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Yellow Journalism
Yellow journalism

This developed in America during the 1880s but had its roots in the new penny papers exemplified by the New York Sun, published by Benjamin Day in 1833 and targeted at a newly literate American working-class readership. Yellow journalism, characterized by its sensational and emotive content, contrasted starkly with the rational and sober emphasis of the existing newspapers and is typically seen as the precursor of modern tabloid journalism (Bessie, 1938).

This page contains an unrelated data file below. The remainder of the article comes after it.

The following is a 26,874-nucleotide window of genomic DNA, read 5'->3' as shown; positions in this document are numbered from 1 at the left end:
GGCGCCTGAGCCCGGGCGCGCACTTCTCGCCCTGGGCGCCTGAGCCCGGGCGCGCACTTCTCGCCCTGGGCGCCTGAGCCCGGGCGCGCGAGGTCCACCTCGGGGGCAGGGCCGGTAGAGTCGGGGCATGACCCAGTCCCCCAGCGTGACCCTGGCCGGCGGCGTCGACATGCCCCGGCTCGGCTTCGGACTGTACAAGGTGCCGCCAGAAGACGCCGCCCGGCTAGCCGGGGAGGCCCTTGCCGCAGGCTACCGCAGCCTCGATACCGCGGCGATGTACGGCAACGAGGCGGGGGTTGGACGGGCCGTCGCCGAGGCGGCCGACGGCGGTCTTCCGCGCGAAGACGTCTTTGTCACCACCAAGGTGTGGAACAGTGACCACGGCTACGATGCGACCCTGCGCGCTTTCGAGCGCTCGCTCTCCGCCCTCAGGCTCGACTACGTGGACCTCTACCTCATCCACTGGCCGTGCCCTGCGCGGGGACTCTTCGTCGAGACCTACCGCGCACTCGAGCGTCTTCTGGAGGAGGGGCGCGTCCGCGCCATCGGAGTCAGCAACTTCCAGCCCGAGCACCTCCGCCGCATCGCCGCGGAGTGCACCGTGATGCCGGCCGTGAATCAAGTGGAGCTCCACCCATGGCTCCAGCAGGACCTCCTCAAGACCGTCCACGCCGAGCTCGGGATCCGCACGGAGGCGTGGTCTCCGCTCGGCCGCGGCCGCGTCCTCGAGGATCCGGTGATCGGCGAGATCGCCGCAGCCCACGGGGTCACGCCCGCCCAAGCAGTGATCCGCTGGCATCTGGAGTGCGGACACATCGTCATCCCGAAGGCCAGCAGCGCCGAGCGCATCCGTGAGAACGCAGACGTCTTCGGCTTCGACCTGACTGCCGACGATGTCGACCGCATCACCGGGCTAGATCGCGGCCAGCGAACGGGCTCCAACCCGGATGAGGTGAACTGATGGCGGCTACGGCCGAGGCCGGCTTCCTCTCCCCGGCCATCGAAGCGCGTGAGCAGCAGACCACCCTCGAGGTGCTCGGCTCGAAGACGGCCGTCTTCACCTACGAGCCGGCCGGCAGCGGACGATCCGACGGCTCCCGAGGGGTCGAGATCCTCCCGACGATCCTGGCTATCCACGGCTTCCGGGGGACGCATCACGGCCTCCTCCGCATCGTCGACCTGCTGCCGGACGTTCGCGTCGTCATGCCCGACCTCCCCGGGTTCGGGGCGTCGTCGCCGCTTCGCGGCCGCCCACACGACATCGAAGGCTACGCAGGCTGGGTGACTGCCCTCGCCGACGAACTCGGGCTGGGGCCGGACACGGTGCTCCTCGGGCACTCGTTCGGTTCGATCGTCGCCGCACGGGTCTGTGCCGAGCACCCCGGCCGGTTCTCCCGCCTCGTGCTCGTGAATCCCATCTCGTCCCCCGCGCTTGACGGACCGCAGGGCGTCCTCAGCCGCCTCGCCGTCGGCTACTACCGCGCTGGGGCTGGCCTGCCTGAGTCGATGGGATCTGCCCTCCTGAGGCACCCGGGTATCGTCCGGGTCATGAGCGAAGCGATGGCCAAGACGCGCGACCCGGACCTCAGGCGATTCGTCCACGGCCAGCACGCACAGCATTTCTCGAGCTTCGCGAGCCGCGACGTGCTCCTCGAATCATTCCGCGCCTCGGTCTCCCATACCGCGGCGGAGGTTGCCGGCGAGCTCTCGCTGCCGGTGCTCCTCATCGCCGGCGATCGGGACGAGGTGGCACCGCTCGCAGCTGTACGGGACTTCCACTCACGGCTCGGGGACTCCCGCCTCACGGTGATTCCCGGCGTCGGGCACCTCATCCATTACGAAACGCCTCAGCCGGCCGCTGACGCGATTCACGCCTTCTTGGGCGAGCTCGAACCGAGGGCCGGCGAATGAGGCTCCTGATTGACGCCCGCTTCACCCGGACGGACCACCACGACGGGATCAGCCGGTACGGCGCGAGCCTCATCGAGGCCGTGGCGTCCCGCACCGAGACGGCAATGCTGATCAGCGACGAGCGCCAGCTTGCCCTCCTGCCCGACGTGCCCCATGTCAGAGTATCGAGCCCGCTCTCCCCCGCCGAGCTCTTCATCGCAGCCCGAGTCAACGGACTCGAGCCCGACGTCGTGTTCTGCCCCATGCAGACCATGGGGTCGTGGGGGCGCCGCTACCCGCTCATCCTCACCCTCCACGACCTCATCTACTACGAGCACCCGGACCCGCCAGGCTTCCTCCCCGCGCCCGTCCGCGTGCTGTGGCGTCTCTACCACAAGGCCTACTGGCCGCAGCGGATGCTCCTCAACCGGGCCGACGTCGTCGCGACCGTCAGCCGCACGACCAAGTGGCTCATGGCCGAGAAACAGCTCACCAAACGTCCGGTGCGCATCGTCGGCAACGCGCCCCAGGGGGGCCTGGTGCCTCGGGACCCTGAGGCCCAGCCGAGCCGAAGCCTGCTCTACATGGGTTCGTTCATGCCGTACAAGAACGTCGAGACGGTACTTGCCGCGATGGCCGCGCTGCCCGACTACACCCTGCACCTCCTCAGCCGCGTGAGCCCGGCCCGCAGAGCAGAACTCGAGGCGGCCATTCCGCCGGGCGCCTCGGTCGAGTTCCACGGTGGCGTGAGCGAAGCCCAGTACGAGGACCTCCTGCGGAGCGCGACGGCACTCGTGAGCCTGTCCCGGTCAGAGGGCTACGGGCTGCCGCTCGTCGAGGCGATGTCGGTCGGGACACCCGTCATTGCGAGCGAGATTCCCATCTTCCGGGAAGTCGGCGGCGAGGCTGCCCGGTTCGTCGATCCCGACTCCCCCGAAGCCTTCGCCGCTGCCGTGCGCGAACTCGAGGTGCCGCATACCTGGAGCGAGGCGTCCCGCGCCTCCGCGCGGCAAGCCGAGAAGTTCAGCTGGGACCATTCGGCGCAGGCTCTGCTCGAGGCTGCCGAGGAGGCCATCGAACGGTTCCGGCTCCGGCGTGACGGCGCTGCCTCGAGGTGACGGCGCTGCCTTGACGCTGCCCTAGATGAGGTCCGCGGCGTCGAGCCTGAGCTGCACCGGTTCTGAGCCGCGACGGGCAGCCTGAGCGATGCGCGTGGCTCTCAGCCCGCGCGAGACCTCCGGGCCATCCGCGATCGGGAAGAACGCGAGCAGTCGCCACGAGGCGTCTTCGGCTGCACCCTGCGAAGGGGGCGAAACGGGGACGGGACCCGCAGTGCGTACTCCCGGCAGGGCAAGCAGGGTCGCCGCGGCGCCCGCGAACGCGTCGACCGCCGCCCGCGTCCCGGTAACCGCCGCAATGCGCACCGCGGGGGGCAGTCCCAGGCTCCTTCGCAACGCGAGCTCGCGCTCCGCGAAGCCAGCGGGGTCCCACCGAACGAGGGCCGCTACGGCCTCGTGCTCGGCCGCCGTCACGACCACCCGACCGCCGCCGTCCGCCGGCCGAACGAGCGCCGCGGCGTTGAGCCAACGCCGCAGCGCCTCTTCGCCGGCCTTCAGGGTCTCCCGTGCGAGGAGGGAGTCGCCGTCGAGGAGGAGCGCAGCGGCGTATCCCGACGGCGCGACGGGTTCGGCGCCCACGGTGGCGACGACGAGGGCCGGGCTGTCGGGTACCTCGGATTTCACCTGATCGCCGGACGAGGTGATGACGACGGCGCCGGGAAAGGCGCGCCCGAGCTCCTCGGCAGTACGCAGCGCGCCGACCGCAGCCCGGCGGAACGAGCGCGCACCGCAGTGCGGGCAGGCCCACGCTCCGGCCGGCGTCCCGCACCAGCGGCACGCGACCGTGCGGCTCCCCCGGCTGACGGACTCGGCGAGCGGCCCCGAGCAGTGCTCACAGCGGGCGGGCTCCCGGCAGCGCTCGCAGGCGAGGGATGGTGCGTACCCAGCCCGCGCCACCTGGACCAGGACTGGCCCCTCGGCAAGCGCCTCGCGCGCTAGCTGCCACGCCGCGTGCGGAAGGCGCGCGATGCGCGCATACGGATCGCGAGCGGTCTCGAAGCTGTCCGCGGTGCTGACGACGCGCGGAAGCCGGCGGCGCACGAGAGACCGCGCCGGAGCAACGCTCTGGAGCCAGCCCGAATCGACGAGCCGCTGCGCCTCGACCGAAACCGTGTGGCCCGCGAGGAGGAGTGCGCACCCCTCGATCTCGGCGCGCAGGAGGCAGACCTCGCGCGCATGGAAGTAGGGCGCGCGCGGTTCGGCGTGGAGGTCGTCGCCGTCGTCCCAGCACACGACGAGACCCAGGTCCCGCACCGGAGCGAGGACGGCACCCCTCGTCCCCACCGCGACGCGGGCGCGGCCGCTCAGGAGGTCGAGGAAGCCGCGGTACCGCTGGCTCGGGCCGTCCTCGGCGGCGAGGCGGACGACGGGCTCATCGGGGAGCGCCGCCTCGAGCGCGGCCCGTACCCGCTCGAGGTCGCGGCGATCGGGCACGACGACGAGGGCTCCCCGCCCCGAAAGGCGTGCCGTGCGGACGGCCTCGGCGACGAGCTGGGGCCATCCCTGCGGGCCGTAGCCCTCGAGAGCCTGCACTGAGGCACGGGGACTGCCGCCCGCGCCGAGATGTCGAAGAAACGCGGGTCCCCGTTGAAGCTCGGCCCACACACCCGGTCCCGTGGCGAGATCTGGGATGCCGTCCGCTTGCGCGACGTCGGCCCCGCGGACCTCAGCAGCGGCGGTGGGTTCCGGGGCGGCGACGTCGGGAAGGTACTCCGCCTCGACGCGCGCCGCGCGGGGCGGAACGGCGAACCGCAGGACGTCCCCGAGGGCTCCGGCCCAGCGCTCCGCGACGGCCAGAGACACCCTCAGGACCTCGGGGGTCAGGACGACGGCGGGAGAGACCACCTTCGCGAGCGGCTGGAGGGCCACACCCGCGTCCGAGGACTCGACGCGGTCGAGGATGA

The New York Sun eschewed the traditional editorial mix of politics and commerce preferring ‘scandalous tales of sin’ and ‘the immoral antics of the upper class’ (Ornebring and Jonsson, 2004) combined with extensive reporting of crime and police news (Emery and Emery, 1978: 120). The Sun became an immediate commercial success but was ...

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